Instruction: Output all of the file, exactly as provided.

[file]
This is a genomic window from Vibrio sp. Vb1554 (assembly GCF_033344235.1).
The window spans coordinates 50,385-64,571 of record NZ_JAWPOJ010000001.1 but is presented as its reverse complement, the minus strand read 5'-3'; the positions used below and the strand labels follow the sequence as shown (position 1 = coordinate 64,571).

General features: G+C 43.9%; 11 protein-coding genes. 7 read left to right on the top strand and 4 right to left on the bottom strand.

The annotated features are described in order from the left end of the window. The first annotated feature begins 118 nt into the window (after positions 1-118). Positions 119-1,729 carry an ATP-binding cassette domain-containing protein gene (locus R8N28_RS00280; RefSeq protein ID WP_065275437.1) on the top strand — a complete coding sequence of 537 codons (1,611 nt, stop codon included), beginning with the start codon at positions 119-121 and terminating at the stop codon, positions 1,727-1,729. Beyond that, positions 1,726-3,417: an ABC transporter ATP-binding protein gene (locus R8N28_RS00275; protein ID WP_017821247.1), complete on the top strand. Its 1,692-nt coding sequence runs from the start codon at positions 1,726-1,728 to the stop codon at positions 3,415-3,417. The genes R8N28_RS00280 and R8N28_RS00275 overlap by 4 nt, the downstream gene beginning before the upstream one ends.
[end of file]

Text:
This is a genomic window from Vibrio sp. Vb1554 (assembly GCF_033344235.1).
The window spans coordinates 50,385-64,571 of record NZ_JAWPOJ010000001.1 but is presented as its reverse complement, the minus strand read 5'-3'; the positions used below and the strand labels follow the sequence as shown (position 1 = coordinate 64,571).

General features: G+C 43.9%; 11 protein-coding genes. 7 read left to right on the top strand and 4 right to left on the bottom strand.

The annotated features are described in order from the left end of the window. The first annotated feature begins 118 nt into the window (after positions 1-118). Positions 119-1,729 carry an ATP-binding cassette domain-containing protein gene (locus R8N28_RS00280; RefSeq protein ID WP_065275437.1) on the top strand — a complete coding sequence of 537 codons (1,611 nt, stop codon included), beginning with the start codon at positions 119-121 and terminating at the stop codon, positions 1,727-1,729. Beyond that, positions 1,726-3,417: an ABC transporter ATP-binding protein gene (locus R8N28_RS00275; protein ID WP_017821247.1), complete on the top strand. Its 1,692-nt coding sequence runs from the start codon at positions 1,726-1,728 to the stop codon at positions 3,415-3,417. The genes R8N28_RS00280 and R8N28_RS00275 overlap by 4 nt, the downstream gene beginning before the upstream one ends.